Deploying an Exchange 2013 Hybrid Lab Environment in Windows Azure (Part 11)

If you would like to read the other parts in this article series please go to:


In part 10 of this article series revolving around what the Windows Azure service is all about as well as how you deploy an Exchange hybrid deployment in Windows Azure, we added the virtual Exchange servers to the domain as well as installed Exchange 2013 bits on them.

In this part 11, we will continue where we left off in part 10.

Let’s get going…

Planning Exchange 2013 Namespaces      

Now that we have installed Exchange 2013 on the two virtual servers, we can begin to set up the Exchange namespaces by configuring the Exchange virtual directory URLs and creating the associated internal and external DNS records.

During the development of Exchange 2013, the Exchange team used quite a few resources on reducing the number of required namespaces. Both for single datacenter and multi datacenter scenarios. For a single datacenter scenario like we’re dealing with here, we need the following namespaces:


You could bring the above list down to two by also using “” for SMTP, however, I like to have a dedicated namespace for Exchange client services and SMTP.

Unlike Exchange 2010, Exchange 2013 does not need an RPC Client Access namespace as the RPC Client Access Server service has been removed from the product.

Installing an Exchange 2013 Certificate

Before we create the DNS records and configure the URLs necessary for the planned namespaces, let us get the trusted certificate in place. In this article, I will use a wildcard certificate (* If you are going to use a SAN certificate, you should include the three namespace above and that is it.

We will create a new Exchange certificate request using the “new Exchange certificate” wizard. To launch this wizard, click the “certificates” tab under “servers” in the EAC.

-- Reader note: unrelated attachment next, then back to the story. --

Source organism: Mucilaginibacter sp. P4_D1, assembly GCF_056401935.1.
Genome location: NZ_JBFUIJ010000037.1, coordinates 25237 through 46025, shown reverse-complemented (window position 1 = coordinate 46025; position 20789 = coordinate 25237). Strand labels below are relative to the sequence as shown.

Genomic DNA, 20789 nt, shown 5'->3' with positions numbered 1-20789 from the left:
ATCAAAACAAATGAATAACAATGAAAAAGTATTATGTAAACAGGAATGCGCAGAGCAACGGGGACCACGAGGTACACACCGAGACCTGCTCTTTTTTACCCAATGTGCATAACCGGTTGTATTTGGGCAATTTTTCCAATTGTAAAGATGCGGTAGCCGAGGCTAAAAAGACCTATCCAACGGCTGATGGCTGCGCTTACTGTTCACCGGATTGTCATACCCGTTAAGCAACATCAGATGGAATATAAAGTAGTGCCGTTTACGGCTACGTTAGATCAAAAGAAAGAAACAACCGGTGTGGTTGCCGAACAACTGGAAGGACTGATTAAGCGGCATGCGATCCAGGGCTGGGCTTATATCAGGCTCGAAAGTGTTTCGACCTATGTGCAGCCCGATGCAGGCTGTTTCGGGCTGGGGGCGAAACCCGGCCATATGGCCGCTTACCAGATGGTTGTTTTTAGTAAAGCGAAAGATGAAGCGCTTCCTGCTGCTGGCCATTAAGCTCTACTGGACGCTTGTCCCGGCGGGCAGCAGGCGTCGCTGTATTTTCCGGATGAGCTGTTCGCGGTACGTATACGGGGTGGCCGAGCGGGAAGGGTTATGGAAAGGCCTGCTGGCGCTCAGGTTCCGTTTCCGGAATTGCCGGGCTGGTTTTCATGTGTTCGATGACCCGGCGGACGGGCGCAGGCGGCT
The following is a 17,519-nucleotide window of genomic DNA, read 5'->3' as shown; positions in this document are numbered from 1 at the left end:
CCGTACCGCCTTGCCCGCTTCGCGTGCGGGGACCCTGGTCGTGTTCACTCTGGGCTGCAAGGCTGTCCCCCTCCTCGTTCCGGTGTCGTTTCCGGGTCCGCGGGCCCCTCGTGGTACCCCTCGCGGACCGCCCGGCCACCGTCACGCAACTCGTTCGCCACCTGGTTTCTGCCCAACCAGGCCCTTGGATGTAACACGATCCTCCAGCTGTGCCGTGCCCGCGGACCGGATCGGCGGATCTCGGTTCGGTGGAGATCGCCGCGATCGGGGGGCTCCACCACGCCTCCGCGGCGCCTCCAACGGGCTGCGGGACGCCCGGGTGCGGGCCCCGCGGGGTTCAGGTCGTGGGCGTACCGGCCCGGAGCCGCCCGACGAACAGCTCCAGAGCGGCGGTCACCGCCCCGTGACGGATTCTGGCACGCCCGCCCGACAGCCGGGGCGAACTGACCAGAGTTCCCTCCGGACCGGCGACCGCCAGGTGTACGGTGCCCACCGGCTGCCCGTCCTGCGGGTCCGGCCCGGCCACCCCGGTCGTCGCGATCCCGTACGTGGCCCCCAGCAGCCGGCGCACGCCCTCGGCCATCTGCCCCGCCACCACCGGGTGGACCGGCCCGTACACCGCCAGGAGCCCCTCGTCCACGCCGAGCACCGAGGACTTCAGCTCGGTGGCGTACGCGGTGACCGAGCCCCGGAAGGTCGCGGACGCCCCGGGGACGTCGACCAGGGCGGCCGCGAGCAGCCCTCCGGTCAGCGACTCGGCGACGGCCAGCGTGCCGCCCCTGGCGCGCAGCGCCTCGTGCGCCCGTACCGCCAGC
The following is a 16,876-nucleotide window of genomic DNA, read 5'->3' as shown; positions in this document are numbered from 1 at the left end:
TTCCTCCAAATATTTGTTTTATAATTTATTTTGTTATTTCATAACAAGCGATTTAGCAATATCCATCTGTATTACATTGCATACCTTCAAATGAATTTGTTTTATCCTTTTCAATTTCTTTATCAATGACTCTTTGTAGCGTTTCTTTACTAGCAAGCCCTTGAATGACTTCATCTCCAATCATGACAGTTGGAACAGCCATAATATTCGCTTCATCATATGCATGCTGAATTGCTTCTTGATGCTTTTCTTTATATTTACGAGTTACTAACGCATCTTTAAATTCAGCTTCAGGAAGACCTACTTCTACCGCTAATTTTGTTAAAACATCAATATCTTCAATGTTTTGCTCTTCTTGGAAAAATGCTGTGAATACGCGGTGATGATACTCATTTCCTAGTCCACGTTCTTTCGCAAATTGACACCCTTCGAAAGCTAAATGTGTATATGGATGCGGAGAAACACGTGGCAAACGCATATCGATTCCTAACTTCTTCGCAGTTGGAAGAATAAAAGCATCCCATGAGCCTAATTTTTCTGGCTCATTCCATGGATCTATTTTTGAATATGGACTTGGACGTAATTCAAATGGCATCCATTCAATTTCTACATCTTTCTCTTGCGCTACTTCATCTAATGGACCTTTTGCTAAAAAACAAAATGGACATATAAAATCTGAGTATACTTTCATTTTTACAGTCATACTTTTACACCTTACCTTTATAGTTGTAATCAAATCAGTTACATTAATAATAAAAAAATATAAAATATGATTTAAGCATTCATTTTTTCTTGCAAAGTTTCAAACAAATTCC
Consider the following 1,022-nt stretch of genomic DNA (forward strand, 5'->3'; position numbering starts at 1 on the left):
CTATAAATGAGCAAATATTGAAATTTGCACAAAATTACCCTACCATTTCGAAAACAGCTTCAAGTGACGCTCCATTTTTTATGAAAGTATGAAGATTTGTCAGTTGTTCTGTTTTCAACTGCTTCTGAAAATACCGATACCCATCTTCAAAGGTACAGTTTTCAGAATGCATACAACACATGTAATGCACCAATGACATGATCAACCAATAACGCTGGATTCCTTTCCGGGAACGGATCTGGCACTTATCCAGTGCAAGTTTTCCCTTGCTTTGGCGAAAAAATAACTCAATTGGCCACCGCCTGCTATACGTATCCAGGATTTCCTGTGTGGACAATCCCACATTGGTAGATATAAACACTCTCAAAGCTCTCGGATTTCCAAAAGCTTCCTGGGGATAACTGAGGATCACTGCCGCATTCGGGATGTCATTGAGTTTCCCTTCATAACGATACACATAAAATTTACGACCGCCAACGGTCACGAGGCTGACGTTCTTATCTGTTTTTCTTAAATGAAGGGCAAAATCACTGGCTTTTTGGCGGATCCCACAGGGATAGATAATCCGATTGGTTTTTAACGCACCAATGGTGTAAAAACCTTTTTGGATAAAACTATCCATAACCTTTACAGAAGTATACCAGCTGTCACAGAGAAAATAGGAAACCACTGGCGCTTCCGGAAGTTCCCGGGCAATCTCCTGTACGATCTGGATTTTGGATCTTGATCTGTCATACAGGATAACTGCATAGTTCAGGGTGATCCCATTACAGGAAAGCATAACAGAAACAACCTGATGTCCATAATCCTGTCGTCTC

Type a friendly name for the certificate and click “next”.

Figure 1:
Entering a friendly name for the Exchange certificate

Since we will use a wildcard certificate in this article series, we will tick “Request a wildcard certificate” and enter the room domain ( prepended with “*.

Click “next”.

Figure 2: Specifying the root domain for the wildcard certificate

Now specify the server on which the certificate request should be stored and click “next”.

Figure 3: Specifying the server on which the certificate request should be stored

Now it is time to enter the organization information required. Do so and click “next”.

Figure 4: Specifying information about the organization

Enter the UNC path to where the certificate request file should be stored and click “finish”.

Figure 5: UNC path for certificate request file

When you have sent the certificate request to your favorite certificate provider and received the certificate, highlight the pending request, click the dots “” and select “Import Exchange Certificate” as shown in Figure 6.

Figure 6: Importing the Exchange Certificate

Specify the path to the certificate (.cer file) and enter the password that has been used to protect it (if one is used) and click “next”.

Figure 7: Specifying UNC patch to certificate file and entering password that protects it

Specify the servers to which you wish to import the certificate (in my case, it is the two Exchange 2013 multi-role servers) and click “finish”.

Figure 8: Specifying the servers to which the certificate should be imported

On the next page, click “services”.

Figure 9: Switching to the services page

On the “services” page, tick “SMTP” and “IIS” and then click “save”.

We will not leverage the UM, POP and IMAP services in this article series.

Figure 10: Selecting the services to which we want to assign the certificate

Select “yes” to the warning that states that the default SMTP certificate will be overwritten.